I recently introduced three bills inspired by issues that residents of Iowa’s Third Congressional District have brought to my attention.
For years, independent livestock producers in Iowa have demanded fairness and a level playing field in the livestock market as they are increasingly squeezed out due to a lack of market transparency and competetion. I have heard too many stories of producers having to sell their cattle at a loss, only for the packer to turn them over and make a big profit.
Two couples from Iowa – cattle producers Jake and Kristie Driver and Ricky and Shelly Larson, owners of Rustic Cuts in Council Bluffs – were kind enough to host USDA Sec. Tom Vilsack and I in July to talk about the need for more transparency and accountability in the marketplace so that our farmers can be fairly shaken up.
We also saw the significant weaknesses in our supply chain that the pandemic had exposed and the need for additional processing capacity.
In response, Vilsack announced that the USDA would invest $ 500 million from the US bailout in the form of grants and loans to help expand treatment facilities across the country, with more than $ 150 million of that funding. to help small or very small processing facilities.
To ensure that our independent producers have a chance to move forward, I recently introduced the Livestock Price Discovery and Transparency Act to bring significant and long-awaited reform to the beef industry. and ensure that family farmers in Iowa and across the country can continue to operate for generations. to come.
I also heard from local governments earlier this year that many small towns in Iowa do not have administrative staff to go through the paperwork that goes with receiving US bailout funds intended to help raise our cities and counties after the pandemic.
That’s why I’m co-sponsoring a bill called State, Local, Tribal and Territorial Fiscal Recovery, Infrastructure and Disaster Relief Flexibility Act, which would increase investments in infrastructure that states and local governments can make, like broadband, manufacturing, water and housing investments that the state recently announced with unspent COVID-19 relief funds.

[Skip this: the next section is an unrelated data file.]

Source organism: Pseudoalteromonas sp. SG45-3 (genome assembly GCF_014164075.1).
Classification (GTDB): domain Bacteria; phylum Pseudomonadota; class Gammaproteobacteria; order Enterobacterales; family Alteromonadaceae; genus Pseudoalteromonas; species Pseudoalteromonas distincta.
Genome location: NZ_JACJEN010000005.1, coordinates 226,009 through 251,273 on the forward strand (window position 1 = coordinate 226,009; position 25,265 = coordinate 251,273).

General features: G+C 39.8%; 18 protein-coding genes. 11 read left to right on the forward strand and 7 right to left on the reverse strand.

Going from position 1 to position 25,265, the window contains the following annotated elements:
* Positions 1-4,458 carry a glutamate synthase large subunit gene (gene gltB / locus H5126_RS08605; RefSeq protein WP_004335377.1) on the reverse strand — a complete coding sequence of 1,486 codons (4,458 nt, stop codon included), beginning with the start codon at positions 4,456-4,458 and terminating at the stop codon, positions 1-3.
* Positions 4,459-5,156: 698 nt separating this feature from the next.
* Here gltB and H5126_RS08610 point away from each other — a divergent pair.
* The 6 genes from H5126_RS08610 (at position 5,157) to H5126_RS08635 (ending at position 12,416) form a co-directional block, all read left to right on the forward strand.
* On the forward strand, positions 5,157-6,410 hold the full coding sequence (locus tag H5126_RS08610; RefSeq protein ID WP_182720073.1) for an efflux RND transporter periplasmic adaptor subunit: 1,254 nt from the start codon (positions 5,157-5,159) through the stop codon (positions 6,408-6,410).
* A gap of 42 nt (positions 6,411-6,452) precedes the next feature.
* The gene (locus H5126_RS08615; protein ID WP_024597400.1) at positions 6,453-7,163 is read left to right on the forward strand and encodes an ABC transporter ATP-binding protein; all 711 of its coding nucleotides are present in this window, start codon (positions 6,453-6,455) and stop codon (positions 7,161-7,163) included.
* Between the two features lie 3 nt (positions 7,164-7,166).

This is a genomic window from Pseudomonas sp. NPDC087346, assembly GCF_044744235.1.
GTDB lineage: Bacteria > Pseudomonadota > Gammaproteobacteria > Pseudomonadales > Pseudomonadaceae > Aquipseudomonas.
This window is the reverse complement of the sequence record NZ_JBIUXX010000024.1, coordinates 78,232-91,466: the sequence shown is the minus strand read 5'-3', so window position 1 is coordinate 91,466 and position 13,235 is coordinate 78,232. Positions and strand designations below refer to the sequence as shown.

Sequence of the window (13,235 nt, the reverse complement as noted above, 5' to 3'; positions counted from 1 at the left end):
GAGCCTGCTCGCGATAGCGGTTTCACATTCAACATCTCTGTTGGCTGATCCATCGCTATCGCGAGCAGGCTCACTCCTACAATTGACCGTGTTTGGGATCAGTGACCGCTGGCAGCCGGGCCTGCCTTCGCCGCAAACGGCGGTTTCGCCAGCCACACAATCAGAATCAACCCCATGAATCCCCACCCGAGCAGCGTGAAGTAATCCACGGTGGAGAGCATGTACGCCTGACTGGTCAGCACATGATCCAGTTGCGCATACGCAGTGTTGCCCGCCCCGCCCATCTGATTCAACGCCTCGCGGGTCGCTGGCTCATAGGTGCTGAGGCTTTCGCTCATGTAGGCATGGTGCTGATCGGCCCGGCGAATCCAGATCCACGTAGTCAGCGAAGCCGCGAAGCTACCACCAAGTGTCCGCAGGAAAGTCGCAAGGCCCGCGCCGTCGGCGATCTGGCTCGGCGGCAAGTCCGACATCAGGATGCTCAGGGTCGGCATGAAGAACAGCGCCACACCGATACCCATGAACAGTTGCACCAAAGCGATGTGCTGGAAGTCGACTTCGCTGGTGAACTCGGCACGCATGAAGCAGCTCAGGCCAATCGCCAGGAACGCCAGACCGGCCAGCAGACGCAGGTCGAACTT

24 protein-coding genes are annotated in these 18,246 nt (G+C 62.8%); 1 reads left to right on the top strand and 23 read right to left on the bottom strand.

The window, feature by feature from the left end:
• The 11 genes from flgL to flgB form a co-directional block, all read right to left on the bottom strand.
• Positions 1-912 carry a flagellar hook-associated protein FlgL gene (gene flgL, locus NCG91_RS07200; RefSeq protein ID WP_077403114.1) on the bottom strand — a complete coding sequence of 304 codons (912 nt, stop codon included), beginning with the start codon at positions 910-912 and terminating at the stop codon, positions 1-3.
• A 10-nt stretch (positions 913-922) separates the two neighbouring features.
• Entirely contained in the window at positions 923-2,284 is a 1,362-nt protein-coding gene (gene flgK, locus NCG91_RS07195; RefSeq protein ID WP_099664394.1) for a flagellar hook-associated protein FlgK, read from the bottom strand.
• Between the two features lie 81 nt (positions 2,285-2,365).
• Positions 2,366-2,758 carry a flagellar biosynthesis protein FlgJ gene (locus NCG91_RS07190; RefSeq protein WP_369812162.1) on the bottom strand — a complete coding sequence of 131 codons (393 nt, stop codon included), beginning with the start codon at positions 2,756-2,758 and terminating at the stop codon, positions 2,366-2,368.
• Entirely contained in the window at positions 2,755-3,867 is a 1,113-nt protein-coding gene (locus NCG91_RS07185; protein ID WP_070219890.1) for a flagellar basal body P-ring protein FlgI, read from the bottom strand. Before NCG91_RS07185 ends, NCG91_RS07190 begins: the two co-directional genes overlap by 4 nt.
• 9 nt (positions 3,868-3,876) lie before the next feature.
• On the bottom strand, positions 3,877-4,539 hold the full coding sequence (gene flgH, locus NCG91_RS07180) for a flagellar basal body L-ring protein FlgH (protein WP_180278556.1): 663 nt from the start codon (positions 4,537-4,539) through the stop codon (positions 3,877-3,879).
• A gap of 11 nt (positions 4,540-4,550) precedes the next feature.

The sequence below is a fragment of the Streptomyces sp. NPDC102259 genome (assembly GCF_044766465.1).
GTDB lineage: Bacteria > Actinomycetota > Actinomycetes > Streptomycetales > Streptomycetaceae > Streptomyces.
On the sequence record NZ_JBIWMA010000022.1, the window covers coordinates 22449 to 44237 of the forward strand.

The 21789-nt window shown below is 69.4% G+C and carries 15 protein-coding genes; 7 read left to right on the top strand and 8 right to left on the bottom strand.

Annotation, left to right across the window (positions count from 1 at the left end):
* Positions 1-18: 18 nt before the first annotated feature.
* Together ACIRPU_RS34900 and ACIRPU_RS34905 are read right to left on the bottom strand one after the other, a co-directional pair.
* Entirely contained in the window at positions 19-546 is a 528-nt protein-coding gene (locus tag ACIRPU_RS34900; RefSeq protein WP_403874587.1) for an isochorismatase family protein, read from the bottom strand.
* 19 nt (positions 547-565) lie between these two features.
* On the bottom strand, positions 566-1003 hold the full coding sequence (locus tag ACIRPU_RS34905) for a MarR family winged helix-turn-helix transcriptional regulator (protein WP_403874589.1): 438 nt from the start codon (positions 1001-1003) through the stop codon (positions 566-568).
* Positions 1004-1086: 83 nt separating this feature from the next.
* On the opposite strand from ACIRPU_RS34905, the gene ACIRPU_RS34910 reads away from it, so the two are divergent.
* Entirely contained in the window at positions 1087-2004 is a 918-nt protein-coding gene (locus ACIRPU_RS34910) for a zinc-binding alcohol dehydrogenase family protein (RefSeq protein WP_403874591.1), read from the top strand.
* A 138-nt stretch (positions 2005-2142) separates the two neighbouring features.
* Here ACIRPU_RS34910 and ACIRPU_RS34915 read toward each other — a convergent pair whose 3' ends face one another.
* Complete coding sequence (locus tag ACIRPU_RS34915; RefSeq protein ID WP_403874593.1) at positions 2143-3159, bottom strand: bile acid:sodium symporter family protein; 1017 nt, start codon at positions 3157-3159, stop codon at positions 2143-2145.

This would give local governments more flexibility to use up to $ 10 million for general government services, without requiring understaffed local governments to submit detailed documentation of revenue losses.
Local governments in Iowa know best how to allocate their funding to get their cities back on their feet. It’s important that we give them the flexibility they need to cover their losses and invest in their long-term success.
I was also devastated to hear of another puppy mill in Wayne County where a single breeder racked up nearly 200 animal welfare law violations with impunity.
As a proud mother of a dog, I made it my mission to empower those who mistreat our animals.
That’s why I introduced Goldie’s Act, which is named after one of the 500 neglected and abused dogs at the USDA registered facility. The legislation fills in gaps in the current animal welfare law and makes it clear that there should be no slaps for breaking the law.
We need to make sure the bad actors are held accountable by the USDA and that our law is crystal clear on what needs to be done to promote animal welfare.
I will continue to work until these laws are enacted. I take all matters that my constituents bring to my attention very seriously and I am proud to stand up for the Iowans in Congress.
Representative Cindy Axne of West Des Moines represents the Third Congressional District of Iowa in the United States House of Representatives. She can be reached at 202-225-5476.